Other copies of the W&G were also Meyers of Leipzig and Clemens Muller
who had similar machines.
There were at least 30 Willcox & Gibbs clones around the world.
Some of them very rare today.
Frister & Rossmann
Chain-stitch sewing machine
A super rare W&G copy, Frister & Rossmann's Berlin
now in my Sewalot collection
Due to the superb engineering of the
Willcox & Gibbs
chain stitch machines they were popular for many decades and remained almost
unchanged except for minor feed modifications since the introduction of the Automatic Tension in 1874-1876.
The pre 1874 models had a
glass tensioner models and are now extremely rare.
Standard threading, oiling and parts for the Willcox &
Simplicity, Speed and Silence
The pre-1875 non-automatic
tensioned W&G machines are similar but different.
The most perfect regularity and beauty of any
sewing machine. Gold medal winners Vienna 1873.
is a picture from one in my collection. They rarely survive in
this condition and it is worth looking at your normal machine and comparing
the differences, there are many.
Willcox & Gibbs sewing machines
The Willcox & Gibbs machines were available
on free trial they were so sure that you would love them!
Civil War enthusiasts love
this model as the stitch it makes is the real thing that men in
uniform would have had there clothes made on. Below is the early
pre 1875 Willcox & Gibbs sewing machine. It is worth noting the
An early 1866 model Glass-tensioned Willcox &
sewing machine. Some came on deeper wooden bases.
1887 a Willcox & Gibbs Automatic machine was selling in the UK
for £6 with its box and bits.
Now, with the average wage at under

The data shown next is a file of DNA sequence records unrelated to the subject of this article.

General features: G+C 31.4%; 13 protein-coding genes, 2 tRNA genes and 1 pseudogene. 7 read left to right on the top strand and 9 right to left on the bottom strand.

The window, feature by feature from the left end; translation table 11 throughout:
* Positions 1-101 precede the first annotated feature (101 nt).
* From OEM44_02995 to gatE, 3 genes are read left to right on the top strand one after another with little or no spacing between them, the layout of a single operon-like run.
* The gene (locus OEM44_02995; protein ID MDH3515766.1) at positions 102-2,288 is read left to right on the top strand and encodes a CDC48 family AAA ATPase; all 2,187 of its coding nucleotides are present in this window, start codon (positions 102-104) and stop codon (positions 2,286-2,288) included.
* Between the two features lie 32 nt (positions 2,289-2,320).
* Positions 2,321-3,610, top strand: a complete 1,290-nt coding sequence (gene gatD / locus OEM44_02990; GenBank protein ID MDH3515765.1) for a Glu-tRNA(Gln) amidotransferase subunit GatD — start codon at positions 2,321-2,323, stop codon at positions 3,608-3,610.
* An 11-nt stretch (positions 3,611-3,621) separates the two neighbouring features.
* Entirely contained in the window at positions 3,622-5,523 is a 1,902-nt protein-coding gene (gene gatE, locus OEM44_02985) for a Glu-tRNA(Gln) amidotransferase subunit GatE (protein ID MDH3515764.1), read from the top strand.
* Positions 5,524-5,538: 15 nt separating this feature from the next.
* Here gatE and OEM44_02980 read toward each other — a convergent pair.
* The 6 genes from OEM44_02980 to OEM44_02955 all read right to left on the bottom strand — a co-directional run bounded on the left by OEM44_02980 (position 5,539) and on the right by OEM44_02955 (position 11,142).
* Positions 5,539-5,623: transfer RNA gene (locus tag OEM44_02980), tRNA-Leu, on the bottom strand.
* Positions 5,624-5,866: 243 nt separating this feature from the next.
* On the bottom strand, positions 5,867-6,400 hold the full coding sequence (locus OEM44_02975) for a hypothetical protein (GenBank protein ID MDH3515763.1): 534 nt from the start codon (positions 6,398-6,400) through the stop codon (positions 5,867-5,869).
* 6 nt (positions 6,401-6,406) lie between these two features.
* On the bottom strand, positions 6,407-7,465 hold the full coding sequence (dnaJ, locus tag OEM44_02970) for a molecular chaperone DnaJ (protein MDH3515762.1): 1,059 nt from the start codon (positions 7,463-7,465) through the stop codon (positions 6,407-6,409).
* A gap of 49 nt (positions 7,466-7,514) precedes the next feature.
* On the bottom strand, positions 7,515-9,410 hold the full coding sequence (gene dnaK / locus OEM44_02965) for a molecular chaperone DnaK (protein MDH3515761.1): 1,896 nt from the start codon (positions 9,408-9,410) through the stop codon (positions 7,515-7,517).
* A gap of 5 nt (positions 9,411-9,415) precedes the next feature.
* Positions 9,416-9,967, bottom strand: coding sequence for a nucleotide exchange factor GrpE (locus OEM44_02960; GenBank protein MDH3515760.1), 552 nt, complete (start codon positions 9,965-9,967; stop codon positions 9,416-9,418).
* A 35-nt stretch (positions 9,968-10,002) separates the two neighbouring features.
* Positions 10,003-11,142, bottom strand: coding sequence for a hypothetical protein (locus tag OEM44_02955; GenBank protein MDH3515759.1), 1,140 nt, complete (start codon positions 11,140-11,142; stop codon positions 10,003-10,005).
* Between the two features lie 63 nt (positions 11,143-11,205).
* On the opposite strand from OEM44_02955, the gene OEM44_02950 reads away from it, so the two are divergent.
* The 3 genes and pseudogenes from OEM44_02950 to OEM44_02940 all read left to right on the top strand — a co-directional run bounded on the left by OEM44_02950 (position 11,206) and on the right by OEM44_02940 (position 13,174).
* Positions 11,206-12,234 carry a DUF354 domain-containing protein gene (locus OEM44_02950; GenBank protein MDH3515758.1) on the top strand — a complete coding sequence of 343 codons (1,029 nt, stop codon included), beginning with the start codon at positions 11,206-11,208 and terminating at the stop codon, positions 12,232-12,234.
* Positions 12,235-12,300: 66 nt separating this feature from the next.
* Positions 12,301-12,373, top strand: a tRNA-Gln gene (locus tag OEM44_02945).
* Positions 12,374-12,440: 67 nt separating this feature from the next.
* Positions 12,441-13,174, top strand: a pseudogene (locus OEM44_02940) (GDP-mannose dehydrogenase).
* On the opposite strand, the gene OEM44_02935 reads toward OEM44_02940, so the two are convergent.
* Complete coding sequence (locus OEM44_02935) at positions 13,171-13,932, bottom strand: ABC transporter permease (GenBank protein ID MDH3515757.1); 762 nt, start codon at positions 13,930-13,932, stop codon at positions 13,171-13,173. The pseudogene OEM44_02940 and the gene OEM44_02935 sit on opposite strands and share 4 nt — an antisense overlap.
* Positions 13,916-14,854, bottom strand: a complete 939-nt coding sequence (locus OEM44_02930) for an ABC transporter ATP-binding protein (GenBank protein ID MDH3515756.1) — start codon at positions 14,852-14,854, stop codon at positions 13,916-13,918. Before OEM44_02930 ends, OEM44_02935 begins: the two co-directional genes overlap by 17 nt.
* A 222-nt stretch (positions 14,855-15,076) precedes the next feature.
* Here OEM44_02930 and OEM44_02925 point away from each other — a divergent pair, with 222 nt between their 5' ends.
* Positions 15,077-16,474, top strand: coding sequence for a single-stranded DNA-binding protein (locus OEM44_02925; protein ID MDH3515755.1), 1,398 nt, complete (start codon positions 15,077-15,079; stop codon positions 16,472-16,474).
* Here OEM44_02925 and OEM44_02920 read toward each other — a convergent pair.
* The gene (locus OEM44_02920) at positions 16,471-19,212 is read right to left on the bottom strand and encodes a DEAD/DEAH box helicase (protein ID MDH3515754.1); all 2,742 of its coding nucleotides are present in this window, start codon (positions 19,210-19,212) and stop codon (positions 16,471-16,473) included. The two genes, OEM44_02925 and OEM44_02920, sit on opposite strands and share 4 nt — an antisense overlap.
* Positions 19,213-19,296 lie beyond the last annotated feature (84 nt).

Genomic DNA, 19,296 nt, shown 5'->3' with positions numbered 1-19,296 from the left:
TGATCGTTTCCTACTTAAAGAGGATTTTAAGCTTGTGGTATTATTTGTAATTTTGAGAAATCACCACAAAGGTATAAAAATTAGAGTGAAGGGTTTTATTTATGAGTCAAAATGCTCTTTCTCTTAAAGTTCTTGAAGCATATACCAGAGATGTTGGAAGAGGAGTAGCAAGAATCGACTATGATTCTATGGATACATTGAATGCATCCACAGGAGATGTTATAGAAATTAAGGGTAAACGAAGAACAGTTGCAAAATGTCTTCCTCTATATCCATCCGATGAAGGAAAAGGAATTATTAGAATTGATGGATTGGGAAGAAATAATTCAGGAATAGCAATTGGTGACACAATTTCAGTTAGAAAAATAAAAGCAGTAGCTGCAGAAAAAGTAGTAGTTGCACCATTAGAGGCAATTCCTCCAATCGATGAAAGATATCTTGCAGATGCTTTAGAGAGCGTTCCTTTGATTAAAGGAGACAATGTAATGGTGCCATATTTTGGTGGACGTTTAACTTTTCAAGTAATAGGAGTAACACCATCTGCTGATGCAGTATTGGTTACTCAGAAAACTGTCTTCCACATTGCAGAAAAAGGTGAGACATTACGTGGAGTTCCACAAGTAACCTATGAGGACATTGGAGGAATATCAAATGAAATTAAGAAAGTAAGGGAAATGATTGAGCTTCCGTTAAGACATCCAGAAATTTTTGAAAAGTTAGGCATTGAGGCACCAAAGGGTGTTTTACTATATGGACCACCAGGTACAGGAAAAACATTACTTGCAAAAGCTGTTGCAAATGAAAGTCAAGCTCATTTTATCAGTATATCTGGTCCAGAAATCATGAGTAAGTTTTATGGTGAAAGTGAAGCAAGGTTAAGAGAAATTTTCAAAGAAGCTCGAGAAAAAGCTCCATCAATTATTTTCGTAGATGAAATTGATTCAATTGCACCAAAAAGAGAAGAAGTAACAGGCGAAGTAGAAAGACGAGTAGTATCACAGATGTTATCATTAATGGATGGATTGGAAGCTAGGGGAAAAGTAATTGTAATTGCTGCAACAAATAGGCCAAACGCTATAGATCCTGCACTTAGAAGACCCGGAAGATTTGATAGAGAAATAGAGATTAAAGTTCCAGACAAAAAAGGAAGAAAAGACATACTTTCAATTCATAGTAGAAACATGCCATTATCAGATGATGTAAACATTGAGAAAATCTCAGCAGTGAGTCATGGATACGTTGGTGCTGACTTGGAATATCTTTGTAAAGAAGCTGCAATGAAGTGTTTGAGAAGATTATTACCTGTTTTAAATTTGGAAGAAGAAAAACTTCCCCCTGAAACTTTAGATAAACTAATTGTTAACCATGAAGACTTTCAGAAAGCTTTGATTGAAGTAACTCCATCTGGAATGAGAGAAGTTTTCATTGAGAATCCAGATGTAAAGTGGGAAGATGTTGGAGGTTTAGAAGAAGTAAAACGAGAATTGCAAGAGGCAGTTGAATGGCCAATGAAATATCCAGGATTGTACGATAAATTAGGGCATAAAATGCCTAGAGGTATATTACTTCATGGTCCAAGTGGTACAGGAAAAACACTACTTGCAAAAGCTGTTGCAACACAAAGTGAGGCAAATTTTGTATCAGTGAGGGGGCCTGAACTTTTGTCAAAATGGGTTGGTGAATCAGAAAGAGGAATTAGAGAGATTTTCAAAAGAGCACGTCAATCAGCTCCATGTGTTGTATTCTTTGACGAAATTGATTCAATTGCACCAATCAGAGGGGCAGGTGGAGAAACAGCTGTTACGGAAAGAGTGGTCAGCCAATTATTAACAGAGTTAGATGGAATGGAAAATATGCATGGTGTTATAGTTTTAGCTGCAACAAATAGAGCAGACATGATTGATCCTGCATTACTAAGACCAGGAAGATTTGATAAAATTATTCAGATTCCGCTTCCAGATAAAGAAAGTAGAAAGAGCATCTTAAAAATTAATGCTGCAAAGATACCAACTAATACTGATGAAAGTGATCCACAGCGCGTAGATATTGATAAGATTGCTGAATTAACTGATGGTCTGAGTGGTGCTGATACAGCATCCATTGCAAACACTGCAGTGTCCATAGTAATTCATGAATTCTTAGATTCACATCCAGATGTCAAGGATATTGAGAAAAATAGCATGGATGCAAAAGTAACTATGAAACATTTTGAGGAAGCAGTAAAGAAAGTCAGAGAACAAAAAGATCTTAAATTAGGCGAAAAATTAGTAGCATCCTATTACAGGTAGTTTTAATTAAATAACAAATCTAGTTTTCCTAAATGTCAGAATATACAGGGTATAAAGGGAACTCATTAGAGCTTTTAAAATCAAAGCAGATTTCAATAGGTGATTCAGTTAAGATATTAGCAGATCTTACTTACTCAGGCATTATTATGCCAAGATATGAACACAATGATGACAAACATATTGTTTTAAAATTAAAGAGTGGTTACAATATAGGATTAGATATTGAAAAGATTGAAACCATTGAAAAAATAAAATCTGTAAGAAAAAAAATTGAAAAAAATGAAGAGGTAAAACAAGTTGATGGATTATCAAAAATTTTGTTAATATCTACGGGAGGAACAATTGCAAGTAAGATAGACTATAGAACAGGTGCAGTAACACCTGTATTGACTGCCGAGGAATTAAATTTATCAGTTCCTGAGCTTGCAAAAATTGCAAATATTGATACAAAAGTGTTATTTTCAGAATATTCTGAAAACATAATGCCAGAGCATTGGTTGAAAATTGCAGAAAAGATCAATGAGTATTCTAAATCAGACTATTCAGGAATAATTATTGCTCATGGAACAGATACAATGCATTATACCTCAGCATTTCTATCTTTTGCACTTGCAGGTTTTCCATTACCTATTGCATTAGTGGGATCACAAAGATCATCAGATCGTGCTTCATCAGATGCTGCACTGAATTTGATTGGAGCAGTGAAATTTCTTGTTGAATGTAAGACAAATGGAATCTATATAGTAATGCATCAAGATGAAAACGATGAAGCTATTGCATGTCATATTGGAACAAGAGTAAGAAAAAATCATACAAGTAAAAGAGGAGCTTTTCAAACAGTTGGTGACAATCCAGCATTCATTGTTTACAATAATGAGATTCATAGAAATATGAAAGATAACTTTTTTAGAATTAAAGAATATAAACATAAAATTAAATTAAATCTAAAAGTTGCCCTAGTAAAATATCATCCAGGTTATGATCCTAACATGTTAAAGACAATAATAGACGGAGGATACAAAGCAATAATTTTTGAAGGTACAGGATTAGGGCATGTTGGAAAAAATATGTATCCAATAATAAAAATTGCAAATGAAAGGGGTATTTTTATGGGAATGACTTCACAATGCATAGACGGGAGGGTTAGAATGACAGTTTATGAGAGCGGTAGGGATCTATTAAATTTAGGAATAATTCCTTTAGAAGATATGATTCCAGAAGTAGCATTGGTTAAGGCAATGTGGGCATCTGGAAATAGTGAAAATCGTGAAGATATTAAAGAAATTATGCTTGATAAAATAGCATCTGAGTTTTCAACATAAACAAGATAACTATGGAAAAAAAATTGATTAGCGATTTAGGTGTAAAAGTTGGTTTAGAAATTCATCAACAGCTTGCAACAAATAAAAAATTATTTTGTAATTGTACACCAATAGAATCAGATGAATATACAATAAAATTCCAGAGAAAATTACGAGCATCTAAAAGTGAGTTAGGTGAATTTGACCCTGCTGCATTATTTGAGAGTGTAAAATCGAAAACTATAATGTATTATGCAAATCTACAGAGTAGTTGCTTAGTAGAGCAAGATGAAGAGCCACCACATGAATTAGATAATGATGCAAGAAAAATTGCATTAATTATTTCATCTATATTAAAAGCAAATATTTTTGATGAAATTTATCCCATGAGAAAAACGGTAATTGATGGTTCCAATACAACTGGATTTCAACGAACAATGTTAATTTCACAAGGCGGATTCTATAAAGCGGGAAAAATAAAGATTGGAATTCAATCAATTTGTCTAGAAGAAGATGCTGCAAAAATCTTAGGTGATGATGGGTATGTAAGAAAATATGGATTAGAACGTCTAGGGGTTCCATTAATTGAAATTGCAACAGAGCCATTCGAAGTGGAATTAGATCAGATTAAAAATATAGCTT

ten shillings a week in Britain this represented a sum of 12 weeks wages!
What would that be today. Average wage £300 a week times that by
12. Now you see why they are such good buys on Ebay. Grab one
while you can before they rocket again!
can understand why these beauties have survived, they were built
with no expense spared and were little masterpieces of Victorian
engineering. Today technology has marched on but you will never
beat this model for sheer quality.
1862 Willcox & Gibbs sewing machine
As I have said the main or
Chief Office was at 20 Fore Street, London but they had agents in
most cities in the UK. Here are the Willcox & Gibbs shops and
offices that I am aware of...
Willcox & Gibbs
Manchester.................. 83 Mosley Street
Leeds............................ 87 & 89 Park Lane
Leicester.......................94 High Street
Birmingham..................Bright Buildings, John Bright Street
Glasgow........................75 Renfield Street
Main European Agents
Belfast...........................12 Dublin Road
Paris...............................20 Rue Des Petits-Champs
Milan.............................5 Viale Piave
Brussels.........................51 Quai Au Bois A Bruler.
agent was possibly Otto Carl Goltz who also had premises in
The James Gibbs sewing
James Gibbs sewing
machine. James did not only make the
usual models, this is from an 1877 patent application.
The Willcox & Gibbs
Company carried on trading for decades and had manufacturing
plants all over the world making all sorts of machines and
attachments. Later they merged with MEC and became MEC-Willcox.
Principle Offices in England
were 94-96 Wigmore Street, London. 135 Regents Street London. 150
Cheapside London. In New York the address became 214, West
James Gibbs died on
November 25 1902 and is buried at Mount Carmel Presbyterian
Church cemetery, Rockbridge County, Virginia. The impressive
monument simply states, James E A Gibbs, inventor of the Willcox
& Gibbs sewing machine.
Branch offices were all
around the world.
Belfast, 12 Dublin
Glasgow 80 West Nile
Leeds, 68-72 New
Brussels, 233 Rue
Leicester, 94 High
Manchester, 83 Mosley
Manchester, 16 Cross
Nottingham, 25 Castle
Paris, 20 Rue des
Depots in England
Oxton & Co, Liverpool.
B. G Boom, Bristol.
J. Parkinson, Bradford.
D. Wheeler, Newbury.
Lindley, Taylor & Co,
W&G's continued right up to the 1970's
and some parts of the business even longer. In
the UK, Willcox & Gibbs had a
factory manufacturing sewing machines in High Wycombe,
In 1978 the
High Wycombe W&G factory was an
engineering plant with around 100
staff. They imported
castings from their foundry in the USA.
With Beaver computer controlled
machines the castings were machined
and then built into industrial sewing
machines were sent to America and
supplied to retailers around Europe. The rest of the work
was precision engineering for MOD and
Seagull marine engines.
At one point MEC-Willcox